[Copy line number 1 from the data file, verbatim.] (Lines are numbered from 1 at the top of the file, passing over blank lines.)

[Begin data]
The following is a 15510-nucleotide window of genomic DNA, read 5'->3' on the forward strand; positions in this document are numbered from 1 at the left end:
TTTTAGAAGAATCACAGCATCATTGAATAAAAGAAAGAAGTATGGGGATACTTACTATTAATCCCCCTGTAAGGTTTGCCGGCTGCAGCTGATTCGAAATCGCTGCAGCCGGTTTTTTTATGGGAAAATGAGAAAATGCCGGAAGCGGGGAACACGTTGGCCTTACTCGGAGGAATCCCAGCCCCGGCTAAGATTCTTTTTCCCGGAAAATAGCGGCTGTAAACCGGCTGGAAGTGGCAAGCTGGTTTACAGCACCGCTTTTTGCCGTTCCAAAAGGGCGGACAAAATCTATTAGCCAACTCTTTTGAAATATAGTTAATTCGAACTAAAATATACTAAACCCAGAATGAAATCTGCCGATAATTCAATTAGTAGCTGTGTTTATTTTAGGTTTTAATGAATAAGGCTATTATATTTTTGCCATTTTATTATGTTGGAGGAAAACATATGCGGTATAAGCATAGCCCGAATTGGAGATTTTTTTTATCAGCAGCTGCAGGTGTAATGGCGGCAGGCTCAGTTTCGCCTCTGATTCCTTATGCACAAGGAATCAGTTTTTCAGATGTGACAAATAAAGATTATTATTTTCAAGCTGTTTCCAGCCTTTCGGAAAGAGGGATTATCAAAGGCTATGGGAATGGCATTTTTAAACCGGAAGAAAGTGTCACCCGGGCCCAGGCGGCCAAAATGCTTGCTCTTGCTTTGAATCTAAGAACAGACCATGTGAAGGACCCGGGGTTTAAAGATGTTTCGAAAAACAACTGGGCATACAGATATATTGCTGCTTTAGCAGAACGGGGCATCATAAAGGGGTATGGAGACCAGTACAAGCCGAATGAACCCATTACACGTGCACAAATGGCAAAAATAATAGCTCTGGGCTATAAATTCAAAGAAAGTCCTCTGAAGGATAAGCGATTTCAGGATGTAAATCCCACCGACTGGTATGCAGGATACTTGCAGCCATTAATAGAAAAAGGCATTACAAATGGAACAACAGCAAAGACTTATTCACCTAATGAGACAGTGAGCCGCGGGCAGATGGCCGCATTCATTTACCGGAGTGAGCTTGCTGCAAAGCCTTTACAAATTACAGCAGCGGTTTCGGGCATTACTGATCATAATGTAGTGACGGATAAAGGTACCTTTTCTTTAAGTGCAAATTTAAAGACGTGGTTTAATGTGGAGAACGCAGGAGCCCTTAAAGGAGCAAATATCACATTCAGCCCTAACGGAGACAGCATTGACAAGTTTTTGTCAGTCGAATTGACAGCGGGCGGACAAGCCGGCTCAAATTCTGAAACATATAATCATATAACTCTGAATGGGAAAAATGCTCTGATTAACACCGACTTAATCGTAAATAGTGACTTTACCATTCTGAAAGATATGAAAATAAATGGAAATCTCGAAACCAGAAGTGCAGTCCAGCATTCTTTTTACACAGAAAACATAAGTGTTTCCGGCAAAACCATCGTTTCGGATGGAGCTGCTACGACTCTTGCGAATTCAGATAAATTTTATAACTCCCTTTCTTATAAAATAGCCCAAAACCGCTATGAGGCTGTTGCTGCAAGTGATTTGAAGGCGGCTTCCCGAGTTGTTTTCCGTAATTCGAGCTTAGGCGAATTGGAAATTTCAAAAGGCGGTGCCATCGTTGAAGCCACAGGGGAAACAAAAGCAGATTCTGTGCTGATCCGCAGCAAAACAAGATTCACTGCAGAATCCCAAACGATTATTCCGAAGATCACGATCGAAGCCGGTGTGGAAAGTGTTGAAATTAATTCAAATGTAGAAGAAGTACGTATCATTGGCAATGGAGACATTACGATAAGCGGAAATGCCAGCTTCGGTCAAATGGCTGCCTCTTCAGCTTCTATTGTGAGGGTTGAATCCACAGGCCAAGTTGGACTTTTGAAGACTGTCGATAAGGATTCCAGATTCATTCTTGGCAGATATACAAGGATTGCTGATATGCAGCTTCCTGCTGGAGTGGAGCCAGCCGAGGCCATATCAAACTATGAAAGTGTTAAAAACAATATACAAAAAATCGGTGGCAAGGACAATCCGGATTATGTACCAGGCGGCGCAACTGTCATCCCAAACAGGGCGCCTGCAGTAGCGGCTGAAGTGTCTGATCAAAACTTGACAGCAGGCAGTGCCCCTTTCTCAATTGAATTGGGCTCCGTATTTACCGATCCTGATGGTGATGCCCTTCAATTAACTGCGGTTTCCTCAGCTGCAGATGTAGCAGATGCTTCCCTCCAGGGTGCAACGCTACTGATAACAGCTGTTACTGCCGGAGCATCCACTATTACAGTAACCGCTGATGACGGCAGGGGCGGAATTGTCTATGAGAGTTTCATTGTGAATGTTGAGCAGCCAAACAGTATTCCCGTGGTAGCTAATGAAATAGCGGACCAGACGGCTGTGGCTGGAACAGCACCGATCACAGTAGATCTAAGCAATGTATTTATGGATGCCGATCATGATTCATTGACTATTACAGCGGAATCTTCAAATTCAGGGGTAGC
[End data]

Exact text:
The following is a 15510-nucleotide window of genomic DNA, read 5'->3' on the forward strand; positions in this document are numbered from 1 at the left end: